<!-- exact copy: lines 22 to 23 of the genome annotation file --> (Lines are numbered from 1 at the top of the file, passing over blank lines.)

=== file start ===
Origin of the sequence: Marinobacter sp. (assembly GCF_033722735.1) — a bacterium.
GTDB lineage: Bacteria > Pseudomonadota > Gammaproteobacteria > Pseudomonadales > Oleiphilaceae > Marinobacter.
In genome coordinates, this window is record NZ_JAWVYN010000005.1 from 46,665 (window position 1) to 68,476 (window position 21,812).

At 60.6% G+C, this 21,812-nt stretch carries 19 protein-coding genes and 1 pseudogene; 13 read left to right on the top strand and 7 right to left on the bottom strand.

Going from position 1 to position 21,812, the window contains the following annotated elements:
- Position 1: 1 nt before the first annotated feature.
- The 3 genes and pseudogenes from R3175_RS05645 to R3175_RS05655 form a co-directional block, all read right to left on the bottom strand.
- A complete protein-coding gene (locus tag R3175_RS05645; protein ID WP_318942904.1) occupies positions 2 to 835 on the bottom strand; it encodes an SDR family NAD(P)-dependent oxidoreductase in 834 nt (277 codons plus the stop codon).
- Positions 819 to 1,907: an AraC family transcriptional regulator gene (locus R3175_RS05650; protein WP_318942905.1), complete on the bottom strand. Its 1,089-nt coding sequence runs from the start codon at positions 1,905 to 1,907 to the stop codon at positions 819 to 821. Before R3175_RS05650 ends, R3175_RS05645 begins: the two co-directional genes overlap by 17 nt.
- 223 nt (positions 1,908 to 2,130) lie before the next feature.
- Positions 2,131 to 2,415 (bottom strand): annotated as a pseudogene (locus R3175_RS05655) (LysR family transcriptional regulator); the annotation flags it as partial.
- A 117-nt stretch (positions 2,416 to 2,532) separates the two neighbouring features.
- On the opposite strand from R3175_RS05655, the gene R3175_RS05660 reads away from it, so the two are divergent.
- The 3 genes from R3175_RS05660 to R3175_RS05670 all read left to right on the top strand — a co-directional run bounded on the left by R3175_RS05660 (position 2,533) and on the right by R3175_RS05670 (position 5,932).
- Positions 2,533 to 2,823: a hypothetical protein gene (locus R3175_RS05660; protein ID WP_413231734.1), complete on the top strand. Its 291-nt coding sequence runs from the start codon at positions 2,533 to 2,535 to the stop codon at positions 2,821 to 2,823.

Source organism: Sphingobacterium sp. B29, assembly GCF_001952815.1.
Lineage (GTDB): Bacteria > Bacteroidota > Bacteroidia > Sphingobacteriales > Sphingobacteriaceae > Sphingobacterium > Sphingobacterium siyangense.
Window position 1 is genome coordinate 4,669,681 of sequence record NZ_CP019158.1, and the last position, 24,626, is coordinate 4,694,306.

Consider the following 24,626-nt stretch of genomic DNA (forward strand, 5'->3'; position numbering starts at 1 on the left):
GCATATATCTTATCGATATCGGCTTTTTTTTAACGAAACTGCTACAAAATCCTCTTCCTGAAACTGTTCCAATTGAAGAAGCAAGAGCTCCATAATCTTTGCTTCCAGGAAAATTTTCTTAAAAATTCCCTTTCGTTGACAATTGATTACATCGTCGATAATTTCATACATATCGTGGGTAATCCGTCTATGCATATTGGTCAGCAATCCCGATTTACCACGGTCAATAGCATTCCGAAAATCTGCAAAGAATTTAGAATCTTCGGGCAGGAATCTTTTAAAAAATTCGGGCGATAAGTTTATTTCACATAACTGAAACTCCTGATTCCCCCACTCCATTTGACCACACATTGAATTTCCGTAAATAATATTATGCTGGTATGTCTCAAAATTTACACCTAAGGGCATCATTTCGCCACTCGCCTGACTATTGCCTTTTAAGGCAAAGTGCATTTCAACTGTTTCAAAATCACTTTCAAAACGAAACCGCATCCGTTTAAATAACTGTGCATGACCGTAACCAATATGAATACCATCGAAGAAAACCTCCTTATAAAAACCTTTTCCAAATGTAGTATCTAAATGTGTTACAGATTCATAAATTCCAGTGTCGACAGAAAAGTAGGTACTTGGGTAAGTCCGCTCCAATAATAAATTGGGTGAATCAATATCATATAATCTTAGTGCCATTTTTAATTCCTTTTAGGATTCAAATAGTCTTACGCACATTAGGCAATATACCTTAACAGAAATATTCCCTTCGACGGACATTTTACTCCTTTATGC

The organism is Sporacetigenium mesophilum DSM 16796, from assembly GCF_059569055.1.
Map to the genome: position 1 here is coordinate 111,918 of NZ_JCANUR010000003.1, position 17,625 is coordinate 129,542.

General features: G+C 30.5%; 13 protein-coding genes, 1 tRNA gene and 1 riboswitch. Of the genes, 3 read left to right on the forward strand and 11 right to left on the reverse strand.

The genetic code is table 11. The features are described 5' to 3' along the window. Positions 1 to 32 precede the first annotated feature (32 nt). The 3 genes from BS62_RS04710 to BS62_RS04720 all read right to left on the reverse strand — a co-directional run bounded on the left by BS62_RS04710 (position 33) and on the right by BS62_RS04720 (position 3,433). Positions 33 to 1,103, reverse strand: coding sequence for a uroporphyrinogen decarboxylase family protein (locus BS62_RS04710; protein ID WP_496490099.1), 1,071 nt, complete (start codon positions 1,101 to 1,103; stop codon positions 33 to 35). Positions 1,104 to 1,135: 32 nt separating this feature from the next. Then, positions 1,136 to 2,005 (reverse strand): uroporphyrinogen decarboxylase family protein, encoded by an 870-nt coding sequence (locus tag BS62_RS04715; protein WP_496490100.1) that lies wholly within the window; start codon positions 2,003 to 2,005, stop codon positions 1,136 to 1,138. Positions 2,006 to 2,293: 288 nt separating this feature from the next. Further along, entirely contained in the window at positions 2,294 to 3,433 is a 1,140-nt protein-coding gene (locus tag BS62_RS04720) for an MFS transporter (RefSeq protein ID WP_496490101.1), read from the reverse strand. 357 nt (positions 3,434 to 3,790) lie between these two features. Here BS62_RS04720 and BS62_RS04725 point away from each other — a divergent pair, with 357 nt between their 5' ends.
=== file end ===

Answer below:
Map to the genome: position 1 here is coordinate 111,918 of NZ_JCANUR010000003.1, position 17,625 is coordinate 129,542.

General features: G+C 30.5%; 13 protein-coding genes, 1 tRNA gene and 1 riboswitch. Of the genes, 3 read left to right on the forward strand and 11 right to left on the reverse strand.